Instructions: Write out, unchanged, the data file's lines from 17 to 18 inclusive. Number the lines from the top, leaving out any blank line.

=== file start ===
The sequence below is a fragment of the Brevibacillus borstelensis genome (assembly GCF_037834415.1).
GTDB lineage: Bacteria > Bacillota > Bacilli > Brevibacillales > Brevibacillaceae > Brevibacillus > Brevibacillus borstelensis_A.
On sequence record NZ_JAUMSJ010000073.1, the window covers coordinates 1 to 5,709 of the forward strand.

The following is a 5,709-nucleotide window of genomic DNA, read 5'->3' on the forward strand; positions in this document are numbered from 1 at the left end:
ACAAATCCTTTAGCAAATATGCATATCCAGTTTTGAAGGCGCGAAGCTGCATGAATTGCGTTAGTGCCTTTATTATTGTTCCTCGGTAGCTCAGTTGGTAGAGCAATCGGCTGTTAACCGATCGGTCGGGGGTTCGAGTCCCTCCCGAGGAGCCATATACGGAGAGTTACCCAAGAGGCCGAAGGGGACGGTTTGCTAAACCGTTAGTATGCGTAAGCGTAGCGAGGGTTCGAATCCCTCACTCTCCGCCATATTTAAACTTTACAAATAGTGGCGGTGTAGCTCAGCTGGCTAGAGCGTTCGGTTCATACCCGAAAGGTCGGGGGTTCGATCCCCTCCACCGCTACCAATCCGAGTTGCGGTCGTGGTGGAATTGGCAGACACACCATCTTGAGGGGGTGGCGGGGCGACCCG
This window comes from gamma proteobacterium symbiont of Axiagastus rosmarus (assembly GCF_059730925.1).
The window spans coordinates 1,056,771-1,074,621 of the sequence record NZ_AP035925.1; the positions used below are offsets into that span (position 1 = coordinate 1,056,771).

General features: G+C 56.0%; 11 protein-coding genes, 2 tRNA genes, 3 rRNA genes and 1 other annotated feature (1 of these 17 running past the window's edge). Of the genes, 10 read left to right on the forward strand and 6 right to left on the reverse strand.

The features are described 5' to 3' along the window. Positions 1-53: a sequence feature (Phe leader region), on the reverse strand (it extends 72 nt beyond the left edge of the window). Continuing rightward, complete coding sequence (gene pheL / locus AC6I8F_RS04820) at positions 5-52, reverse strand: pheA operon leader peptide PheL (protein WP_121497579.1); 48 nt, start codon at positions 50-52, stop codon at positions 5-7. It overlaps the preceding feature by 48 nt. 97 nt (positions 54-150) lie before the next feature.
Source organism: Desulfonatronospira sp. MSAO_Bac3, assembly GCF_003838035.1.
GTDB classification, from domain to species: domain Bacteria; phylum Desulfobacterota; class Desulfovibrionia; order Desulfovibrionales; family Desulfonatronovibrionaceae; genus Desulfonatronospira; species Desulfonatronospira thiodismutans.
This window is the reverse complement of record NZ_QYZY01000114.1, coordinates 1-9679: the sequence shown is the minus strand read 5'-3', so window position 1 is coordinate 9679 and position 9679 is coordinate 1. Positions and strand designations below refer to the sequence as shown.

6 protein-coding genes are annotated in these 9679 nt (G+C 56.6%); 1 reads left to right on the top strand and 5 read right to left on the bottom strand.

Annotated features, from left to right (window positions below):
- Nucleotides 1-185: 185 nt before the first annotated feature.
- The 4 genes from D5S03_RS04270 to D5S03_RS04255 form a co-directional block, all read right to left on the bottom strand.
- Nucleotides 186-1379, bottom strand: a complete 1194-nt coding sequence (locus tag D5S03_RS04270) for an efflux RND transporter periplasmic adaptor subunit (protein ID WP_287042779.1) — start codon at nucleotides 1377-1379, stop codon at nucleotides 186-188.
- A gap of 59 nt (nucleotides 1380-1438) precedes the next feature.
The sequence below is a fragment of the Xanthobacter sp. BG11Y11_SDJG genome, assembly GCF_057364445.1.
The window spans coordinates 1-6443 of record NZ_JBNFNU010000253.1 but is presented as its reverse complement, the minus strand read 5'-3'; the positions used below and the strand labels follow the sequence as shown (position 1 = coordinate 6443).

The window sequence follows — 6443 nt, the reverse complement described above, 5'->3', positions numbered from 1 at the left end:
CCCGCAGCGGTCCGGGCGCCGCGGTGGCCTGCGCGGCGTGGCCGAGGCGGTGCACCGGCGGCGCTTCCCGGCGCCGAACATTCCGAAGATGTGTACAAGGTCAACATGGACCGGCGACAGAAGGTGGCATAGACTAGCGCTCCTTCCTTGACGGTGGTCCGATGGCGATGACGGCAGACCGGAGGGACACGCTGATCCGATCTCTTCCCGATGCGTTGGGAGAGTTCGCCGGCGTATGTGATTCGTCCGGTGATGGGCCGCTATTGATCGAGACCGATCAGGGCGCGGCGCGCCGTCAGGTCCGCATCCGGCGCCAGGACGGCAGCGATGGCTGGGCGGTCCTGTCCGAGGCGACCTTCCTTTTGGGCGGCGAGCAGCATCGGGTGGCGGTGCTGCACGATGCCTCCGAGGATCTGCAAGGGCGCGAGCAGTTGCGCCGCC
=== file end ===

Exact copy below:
- Nucleotides 186-1379, bottom strand: a complete 1194-nt coding sequence (locus tag D5S03_RS04270) for an efflux RND transporter periplasmic adaptor subunit (protein ID WP_287042779.1) — start codon at nucleotides 1377-1379, stop codon at nucleotides 186-188.
- A gap of 59 nt (nucleotides 1380-1438) precedes the next feature.